How to Recognize Skin Signs That Something is Wrong

The skin, that visible and delicate organ, gives us valuable clues about our internal health.. From hydration to stress, every line and blemish tells a story about our well-being.

In a recent intervention at La Mesa Caliente, Coco Marchrenowned expert in rejuvenation, revealed the secrets behind the signals that our skin sends usrevealing possible liver problems and the impacts of excessive mobile device use during sleep.

“The eyes are the mirror of our soul, but the skin is the mirror of our liver,” March states with conviction.

When we talk about the liver, it is such a grateful organ that it does not give us emergency signals until sometimes it is too late. “A person who does not have a healthy liver will begin to notice that the skin is less shiny, that there are spots, that it does not have a youthful state, but the good news is that there are solutions.”

Coco March

How to reduce the risk of skin cancer

Most skin cancers are caused by excessive exposure to ultraviolet rays. (UV). UV rays come from the sun, tanning beds, and sunlamps. UV rays can cause damage to skin cells.

To reduce your risk of developing skin cancer, you can protect yourself from the sun's UV rays, and avoid artificial sources of UV exposuresuch as tanning beds and sun lamps.

Practice sun safety

It is important to protect yourself from UV rays all year round, not only during the summer. UV rays can affect you on cloudy, cool days, and are reflected from surfaces such as water, concrete, sand, and snow. In the continental United States, UV rays are strongest between 10 am and 4 pm during daylight saving time (9 am to 3 pm standard time).

The UV index predicts the intensity of UV rays every day. If the UV index is 3 or higher in your area, protect your skin from excessive sun exposure. The CDC recommends several ways to protect your skin when the UV index is 3 or higher:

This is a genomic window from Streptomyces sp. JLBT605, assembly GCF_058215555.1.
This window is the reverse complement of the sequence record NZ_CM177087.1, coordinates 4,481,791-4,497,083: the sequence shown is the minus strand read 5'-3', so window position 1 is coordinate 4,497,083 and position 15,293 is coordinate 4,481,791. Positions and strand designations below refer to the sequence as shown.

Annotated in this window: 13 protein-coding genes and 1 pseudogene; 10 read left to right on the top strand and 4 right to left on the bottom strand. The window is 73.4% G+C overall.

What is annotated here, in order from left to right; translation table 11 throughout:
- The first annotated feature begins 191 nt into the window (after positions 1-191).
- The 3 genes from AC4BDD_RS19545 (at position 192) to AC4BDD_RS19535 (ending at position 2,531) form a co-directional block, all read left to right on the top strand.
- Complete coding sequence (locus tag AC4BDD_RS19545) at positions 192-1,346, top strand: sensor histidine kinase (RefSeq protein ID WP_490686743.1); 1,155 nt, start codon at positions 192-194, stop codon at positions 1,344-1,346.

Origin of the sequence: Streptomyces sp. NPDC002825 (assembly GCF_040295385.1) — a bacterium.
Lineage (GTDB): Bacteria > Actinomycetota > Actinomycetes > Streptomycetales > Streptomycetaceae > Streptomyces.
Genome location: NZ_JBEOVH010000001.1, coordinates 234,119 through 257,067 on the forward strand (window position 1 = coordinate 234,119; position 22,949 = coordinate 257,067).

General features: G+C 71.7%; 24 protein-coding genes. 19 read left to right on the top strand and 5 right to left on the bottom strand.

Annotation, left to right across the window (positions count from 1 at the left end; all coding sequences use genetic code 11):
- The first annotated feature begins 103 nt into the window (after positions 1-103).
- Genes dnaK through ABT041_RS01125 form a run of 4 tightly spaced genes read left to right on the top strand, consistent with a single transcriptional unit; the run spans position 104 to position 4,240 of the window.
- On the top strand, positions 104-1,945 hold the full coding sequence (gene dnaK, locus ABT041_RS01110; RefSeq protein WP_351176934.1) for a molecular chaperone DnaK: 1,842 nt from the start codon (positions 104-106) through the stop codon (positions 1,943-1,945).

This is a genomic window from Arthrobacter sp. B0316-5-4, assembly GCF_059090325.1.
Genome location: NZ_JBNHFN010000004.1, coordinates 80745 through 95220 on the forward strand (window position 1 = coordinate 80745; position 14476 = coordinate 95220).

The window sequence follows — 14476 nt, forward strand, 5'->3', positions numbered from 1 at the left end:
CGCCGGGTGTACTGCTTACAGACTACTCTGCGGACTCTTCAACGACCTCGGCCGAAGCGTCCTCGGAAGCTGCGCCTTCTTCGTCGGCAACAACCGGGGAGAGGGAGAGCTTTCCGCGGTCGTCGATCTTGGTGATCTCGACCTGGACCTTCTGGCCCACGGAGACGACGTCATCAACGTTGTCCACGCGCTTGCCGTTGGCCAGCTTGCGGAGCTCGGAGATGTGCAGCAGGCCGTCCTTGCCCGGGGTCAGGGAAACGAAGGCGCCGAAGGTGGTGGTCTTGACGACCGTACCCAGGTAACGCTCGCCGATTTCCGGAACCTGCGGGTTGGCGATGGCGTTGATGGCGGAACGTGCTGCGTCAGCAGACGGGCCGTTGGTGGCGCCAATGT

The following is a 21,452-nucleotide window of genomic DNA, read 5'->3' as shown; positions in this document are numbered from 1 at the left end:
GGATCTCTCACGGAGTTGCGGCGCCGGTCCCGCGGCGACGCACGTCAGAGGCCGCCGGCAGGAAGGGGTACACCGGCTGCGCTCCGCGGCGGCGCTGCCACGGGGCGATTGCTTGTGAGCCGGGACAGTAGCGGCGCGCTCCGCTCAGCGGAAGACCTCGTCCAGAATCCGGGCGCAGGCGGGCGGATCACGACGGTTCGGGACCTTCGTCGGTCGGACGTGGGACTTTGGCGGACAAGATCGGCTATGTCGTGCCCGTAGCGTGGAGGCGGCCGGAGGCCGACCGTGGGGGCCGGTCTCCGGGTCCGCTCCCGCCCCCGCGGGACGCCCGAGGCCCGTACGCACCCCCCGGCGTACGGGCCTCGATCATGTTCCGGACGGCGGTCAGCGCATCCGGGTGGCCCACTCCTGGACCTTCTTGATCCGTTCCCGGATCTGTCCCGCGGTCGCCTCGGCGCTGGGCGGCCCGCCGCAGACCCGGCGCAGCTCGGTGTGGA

• Stay in the shade.
  • Dress in clothing that covers your arms and legs.
  • Wear a wide-brimmed hat to cover your face, head, ears, and neck.
  • Wear sunglasses that cover the sides of your face and block both UVA and UVB rays.
  • Apply a broad-spectrum sunscreen with a sun protection factor (SPF) 15 or higher.

Avoid tanning indoors

Indoor tanning (using tanning beds, booths, or sunlamps to darken the skin) exposes users to high levels of UV rays. Over time, too much UV exposure can cause skin cancers, cataracts, and eye cancers.

Tanning does not indicate good health. When UV rays reach the inner layer of the skin, the skin produces more melanin. Melanin is the pigment that gives skin color. Melanin moves to the outer layers of the skin and becomes visible in the form of a tan. Any change in skin color after UV exposure (whether a tan or a burn) is a sign of injury, not health.

Indoor tanning:

  1. It exposes users to intense levels of UV rays, a known cause of cancer.
  2. Does not protect against sunburn. A “base tan” is actually a sign of damage to the skin.
  3. May cause serious injury. Burns and accidents caused by indoor tanning send more than 3,000 people a year to the emergency room.

(With information from the Centers for Disease Control and Prevention)